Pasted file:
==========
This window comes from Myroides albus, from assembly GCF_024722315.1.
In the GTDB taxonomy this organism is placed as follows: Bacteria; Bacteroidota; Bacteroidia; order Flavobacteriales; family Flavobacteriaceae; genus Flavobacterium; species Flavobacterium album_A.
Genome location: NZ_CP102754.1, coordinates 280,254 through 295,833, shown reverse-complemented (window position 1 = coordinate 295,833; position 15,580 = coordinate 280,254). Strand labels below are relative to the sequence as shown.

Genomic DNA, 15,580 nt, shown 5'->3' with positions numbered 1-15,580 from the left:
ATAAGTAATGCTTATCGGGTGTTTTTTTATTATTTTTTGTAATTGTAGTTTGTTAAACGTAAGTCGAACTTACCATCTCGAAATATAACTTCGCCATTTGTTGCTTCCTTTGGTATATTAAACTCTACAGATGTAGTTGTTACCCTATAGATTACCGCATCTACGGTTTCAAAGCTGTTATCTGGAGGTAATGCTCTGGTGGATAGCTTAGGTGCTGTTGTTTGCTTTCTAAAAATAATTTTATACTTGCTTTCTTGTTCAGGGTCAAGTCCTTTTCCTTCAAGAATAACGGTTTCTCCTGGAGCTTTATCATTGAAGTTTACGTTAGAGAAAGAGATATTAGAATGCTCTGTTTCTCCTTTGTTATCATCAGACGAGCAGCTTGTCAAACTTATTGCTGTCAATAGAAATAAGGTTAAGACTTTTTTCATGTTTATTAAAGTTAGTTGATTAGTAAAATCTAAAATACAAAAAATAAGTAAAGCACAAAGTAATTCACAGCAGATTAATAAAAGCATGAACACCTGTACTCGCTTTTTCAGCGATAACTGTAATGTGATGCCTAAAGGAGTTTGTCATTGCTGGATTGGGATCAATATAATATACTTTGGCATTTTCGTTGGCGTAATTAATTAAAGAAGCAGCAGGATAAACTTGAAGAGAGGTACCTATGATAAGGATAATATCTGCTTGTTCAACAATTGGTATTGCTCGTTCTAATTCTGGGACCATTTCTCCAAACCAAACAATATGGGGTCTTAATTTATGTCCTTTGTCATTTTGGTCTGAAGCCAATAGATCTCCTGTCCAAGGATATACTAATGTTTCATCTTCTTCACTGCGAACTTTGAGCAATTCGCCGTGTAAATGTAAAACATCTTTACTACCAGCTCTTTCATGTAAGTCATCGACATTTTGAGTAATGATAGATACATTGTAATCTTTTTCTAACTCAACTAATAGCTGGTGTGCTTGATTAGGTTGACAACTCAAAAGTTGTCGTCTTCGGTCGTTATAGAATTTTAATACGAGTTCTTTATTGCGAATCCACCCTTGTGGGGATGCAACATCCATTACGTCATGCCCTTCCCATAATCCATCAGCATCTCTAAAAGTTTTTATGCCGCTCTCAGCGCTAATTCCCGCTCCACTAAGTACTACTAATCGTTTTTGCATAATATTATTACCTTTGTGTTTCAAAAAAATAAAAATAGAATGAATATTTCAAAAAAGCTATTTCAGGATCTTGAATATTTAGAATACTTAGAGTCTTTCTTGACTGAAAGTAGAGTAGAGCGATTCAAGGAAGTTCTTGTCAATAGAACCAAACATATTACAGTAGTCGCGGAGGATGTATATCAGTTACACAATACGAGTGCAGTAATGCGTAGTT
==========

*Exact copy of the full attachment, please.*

This window comes from Myroides albus, from assembly GCF_024722315.1.
In the GTDB taxonomy this organism is placed as follows: Bacteria; Bacteroidota; Bacteroidia; order Flavobacteriales; family Flavobacteriaceae; genus Flavobacterium; species Flavobacterium album_A.
Genome location: NZ_CP102754.1, coordinates 280,254 through 295,833, shown reverse-complemented (window position 1 = coordinate 295,833; position 15,580 = coordinate 280,254). Strand labels below are relative to the sequence as shown.

Genomic DNA, 15,580 nt, shown 5'->3' with positions numbered 1-15,580 from the left:
ATAAGTAATGCTTATCGGGTGTTTTTTTATTATTTTTTGTAATTGTAGTTTGTTAAACGTAAGTCGAACTTACCATCTCGAAATATAACTTCGCCATTTGTTGCTTCCTTTGGTATATTAAACTCTACAGATGTAGTTGTTACCCTATAGATTACCGCATCTACGGTTTCAAAGCTGTTATCTGGAGGTAATGCTCTGGTGGATAGCTTAGGTGCTGTTGTTTGCTTTCTAAAAATAATTTTATACTTGCTTTCTTGTTCAGGGTCAAGTCCTTTTCCTTCAAGAATAACGGTTTCTCCTGGAGCTTTATCATTGAAGTTTACGTTAGAGAAAGAGATATTAGAATGCTCTGTTTCTCCTTTGTTATCATCAGACGAGCAGCTTGTCAAACTTATTGCTGTCAATAGAAATAAGGTTAAGACTTTTTTCATGTTTATTAAAGTTAGTTGATTAGTAAAATCTAAAATACAAAAAATAAGTAAAGCACAAAGTAATTCACAGCAGATTAATAAAAGCATGAACACCTGTACTCGCTTTTTCAGCGATAACTGTAATGTGATGCCTAAAGGAGTTTGTCATTGCTGGATTGGGATCAATATAATATACTTTGGCATTTTCGTTGGCGTAATTAATTAAAGAAGCAGCAGGATAAACTTGAAGAGAGGTACCTATGATAAGGATAATATCTGCTTGTTCAACAATTGGTATTGCTCGTTCTAATTCTGGGACCATTTCTCCAAACCAAACAATATGGGGTCTTAATTTATGTCCTTTGTCATTTTGGTCTGAAGCCAATAGATCTCCTGTCCAAGGATATACTAATGTTTCATCTTCTTCACTGCGAACTTTGAGCAATTCGCCGTGTAAATGTAAAACATCTTTACTACCAGCTCTTTCATGTAAGTCATCGACATTTTGAGTAATGATAGATACATTGTAATCTTTTTCTAACTCAACTAATAGCTGGTGTGCTTGATTAGGTTGACAACTCAAAAGTTGTCGTCTTCGGTCGTTATAGAATTTTAATACGAGTTCTTTATTGCGAATCCACCCTTGTGGGGATGCAACATCCATTACGTCATGCCCTTCCCATAATCCATCAGCATCTCTAAAAGTTTTTATGCCGCTCTCAGCGCTAATTCCCGCTCCACTAAGTACTACTAATCGTTTTTGCATAATATTATTACCTTTGTGTTTCAAAAAAATAAAAATAGAATGAATATTTCAAAAAAGCTATTTCAGGATCTTGAATATTTAGAATACTTAGAGTCTTTCTTGACTGAAAGTAGAGTAGAGCGATTCAAGGAAGTTCTTGTCAATAGAACCAAACATATTACAGTAGTCGCGGAGGATGTATATCAGTTACACAATACGAGTGCAGTAATGCGTAGTT